Back on the water
22 April 2010
Our kayaks have spent far too much of the winter upside down on the shore, but over the last few weeks they’ve been floating again. It's great to be back on the water, sometimes wrestling with the waves, othertimes just surfing gently down wind. On Easter day, after a barbeque on the beach with family and friends, Rich and I paddled off to some further-afield Summer Isles: Eileen Dubh, to Carn Iar and Bottle Island beyond. Deliciously flat, blue sea. The mountains An Teallach, Ben Dearg and friends still majestic in their ermine coats of snow. A few seals playing grandmother’s footsteps, popping up just a couple of metres from the boats. Sixty or more fulmars crowding off Eileen Dubh’s cliffs, inquisitively circling our boats - they get so close we’re sure they must be daring each other. The Torridonian sandstone of the Islands is incredible stuff; creased, folded, piled like putty, or pancakes. (I'll try to get some better photos...).
We had a dawn paddle last week. Heading off round the southern tip of Tanera into a south-westerly wind tested my pre-breakfast arms, but once we got into the shelter of Tanera Beg it was more than worth it. We rounded the cliffs as the sun burst out from behind the mountains of Coigach, duvets of mist on the low ground between Cul Mòr and Suilven. A very large bird rose and disappeared over the land carrying something smaller in its talons, leaving a patch of little grey feathers on the cliff. (I was sure it was an Eagle, but my ornithological mum thought my description sounded more like a Buzzard. Still, a pretty astonishing sight).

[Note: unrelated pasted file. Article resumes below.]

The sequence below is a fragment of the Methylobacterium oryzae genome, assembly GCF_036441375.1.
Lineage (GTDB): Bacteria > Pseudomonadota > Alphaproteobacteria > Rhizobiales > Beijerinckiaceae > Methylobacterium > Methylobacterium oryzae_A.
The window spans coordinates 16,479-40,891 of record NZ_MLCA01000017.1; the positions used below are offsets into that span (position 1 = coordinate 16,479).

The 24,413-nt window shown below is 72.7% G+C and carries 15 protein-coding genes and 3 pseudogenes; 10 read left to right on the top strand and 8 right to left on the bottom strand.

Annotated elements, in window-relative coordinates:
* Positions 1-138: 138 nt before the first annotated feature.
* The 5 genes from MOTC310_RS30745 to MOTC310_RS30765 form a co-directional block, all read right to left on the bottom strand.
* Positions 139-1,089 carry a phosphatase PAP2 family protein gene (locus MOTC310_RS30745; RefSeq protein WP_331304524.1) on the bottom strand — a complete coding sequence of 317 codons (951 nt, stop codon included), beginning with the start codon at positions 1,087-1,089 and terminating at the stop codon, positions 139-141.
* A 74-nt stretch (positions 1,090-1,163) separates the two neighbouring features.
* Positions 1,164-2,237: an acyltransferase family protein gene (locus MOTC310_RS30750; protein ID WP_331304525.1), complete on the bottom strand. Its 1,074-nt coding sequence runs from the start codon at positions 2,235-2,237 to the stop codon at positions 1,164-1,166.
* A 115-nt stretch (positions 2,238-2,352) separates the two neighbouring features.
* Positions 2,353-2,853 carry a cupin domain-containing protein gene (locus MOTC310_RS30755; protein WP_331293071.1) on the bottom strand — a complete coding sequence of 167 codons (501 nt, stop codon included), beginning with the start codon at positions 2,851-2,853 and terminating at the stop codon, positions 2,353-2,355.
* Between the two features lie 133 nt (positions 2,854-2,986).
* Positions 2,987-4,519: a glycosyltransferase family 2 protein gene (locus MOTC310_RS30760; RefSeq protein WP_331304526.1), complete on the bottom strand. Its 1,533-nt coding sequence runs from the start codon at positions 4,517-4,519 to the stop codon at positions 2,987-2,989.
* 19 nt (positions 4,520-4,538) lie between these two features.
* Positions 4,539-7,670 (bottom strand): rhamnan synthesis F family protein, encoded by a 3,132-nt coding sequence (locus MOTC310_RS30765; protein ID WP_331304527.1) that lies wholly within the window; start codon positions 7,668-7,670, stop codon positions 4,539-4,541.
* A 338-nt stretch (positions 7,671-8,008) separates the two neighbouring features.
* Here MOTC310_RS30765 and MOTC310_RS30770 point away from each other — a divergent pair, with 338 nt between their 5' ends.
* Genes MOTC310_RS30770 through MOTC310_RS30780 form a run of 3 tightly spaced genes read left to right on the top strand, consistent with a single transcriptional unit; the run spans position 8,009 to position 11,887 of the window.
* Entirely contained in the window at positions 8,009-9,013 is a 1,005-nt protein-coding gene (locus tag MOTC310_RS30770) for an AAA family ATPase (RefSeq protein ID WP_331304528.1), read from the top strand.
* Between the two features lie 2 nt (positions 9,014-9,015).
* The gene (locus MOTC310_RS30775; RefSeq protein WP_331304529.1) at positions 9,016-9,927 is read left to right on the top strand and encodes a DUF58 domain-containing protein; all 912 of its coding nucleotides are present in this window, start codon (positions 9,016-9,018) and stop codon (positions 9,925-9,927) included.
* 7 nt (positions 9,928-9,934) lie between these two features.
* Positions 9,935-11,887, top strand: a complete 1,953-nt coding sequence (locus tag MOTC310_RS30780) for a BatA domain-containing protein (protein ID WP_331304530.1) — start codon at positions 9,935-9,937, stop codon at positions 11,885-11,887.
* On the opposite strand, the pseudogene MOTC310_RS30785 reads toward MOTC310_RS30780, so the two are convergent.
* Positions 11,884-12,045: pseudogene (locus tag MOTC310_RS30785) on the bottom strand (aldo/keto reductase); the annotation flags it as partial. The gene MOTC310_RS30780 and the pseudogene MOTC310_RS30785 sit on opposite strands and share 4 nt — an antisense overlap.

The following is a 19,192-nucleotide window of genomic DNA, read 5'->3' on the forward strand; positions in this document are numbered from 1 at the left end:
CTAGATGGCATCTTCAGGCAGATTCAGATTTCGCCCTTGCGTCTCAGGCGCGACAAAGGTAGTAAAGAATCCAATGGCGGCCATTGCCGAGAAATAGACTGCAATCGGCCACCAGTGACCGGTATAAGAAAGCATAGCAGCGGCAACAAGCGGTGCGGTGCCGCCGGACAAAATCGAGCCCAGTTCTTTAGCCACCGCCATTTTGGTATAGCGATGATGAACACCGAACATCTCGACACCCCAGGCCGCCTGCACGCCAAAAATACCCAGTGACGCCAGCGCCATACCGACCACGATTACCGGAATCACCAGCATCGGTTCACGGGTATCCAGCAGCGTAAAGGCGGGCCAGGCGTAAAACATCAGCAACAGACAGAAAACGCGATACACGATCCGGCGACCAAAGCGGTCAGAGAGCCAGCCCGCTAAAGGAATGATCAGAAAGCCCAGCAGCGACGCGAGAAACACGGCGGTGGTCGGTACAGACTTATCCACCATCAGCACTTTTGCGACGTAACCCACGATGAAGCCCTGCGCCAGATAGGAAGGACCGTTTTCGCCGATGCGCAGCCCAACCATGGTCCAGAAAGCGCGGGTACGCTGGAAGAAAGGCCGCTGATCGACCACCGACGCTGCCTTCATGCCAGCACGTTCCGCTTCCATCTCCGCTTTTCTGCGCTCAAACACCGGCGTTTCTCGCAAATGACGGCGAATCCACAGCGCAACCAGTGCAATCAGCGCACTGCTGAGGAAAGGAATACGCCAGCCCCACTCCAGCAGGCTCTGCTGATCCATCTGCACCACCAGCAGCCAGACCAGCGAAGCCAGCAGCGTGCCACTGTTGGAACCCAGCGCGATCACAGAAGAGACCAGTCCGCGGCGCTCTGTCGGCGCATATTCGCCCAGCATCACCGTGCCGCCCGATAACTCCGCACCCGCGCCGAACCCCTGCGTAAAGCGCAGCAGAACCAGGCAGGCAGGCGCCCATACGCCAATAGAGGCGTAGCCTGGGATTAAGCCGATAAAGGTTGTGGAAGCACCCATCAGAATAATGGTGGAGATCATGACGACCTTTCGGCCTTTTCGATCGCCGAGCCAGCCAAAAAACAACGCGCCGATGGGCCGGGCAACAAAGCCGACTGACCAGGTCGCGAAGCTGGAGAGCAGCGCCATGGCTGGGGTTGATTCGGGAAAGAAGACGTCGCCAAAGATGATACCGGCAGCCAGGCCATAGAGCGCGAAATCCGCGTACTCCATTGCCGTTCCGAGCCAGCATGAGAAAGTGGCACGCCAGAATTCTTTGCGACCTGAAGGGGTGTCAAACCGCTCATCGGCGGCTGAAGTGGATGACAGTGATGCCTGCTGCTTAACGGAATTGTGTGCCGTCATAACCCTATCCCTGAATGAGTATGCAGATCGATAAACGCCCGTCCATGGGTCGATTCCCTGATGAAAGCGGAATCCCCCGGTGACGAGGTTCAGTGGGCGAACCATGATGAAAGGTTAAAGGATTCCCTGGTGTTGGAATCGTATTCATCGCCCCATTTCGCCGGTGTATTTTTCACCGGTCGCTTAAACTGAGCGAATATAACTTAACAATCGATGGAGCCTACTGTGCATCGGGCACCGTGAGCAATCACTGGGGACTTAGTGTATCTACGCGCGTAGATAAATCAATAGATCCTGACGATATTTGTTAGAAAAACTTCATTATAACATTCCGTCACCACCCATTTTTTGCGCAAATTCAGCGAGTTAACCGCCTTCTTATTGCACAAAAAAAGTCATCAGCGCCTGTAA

An evening paddle yesterday was just as stunning. Gannets (seeking refuge from stormier conditions in the Minch?) dive from incredible heights. Unfortunately for them, the Skuas are back. These pirates of the skies use their amazing acrobatic skills to chase other birds until they disgorge their food. I suppose I should admire their Darwinian advantage, but they’re just so hefty, dark and menacing. (Their Arctic cousins who breed on nearby Handa Island are daintier, but their name – Stercorarius parasiticus – belies their pretty appearance). We stopped to share a cereal bar and drifted slilently between two rafts of Black Guillemots (or Tysties as they’re known here). Very smart: matt black plumage with bright red legs and, when the two groups whistled softly to each other, a bright red gape.
We feel rather lucky to be here. If you'd like a taste of this wonderful way to explore the islands, you might enjoy a course with Jules of NorWest Sea Kayaking.
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- 28/09/2012 The future of Tanera
- 11/06/2012 Wildfire sweeps accross Tanera